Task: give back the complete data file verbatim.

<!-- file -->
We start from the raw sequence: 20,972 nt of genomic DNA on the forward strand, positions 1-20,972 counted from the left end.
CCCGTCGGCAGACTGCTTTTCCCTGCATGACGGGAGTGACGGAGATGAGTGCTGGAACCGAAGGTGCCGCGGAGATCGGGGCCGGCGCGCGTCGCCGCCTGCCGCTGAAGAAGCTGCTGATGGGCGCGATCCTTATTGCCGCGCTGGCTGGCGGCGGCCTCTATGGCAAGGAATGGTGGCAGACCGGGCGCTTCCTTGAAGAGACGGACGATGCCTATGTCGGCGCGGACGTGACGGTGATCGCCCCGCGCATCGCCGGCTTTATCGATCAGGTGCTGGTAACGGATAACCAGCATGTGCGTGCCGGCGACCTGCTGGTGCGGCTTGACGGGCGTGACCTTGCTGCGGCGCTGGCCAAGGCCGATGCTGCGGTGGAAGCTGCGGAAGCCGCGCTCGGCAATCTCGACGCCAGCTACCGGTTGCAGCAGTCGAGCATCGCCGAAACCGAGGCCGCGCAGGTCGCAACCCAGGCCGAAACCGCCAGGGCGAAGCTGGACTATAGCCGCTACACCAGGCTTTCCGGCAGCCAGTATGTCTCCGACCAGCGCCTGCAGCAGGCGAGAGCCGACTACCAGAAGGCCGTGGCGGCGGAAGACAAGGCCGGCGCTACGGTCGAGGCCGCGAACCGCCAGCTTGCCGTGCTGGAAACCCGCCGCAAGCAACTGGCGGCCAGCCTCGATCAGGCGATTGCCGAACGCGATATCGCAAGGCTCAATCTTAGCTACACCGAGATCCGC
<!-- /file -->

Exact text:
We start from the raw sequence: 20,972 nt of genomic DNA on the forward strand, positions 1-20,972 counted from the left end.
CCCGTCGGCAGACTGCTTTTCCCTGCATGACGGGAGTGACGGAGATGAGTGCTGGAACCGAAGGTGCCGCGGAGATCGGGGCCGGCGCGCGTCGCCGCCTGCCGCTGAAGAAGCTGCTGATGGGCGCGATCCTTATTGCCGCGCTGGCTGGCGGCGGCCTCTATGGCAAGGAATGGTGGCAGACCGGGCGCTTCCTTGAAGAGACGGACGATGCCTATGTCGGCGCGGACGTGACGGTGATCGCCCCGCGCATCGCCGGCTTTATCGATCAGGTGCTGGTAACGGATAACCAGCATGTGCGTGCCGGCGACCTGCTGGTGCGGCTTGACGGGCGTGACCTTGCTGCGGCGCTGGCCAAGGCCGATGCTGCGGTGGAAGCTGCGGAAGCCGCGCTCGGCAATCTCGACGCCAGCTACCGGTTGCAGCAGTCGAGCATCGCCGAAACCGAGGCCGCGCAGGTCGCAACCCAGGCCGAAACCGCCAGGGCGAAGCTGGACTATAGCCGCTACACCAGGCTTTCCGGCAGCCAGTATGTCTCCGACCAGCGCCTGCAGCAGGCGAGAGCCGACTACCAGAAGGCCGTGGCGGCGGAAGACAAGGCCGGCGCTACGGTCGAGGCCGCGAACCGCCAGCTTGCCGTGCTGGAAACCCGCCGCAAGCAACTGGCGGCCAGCCTCGATCAGGCGATTGCCGAACGCGATATCGCAAGGCTCAATCTTAGCTACACCGAGATCCGC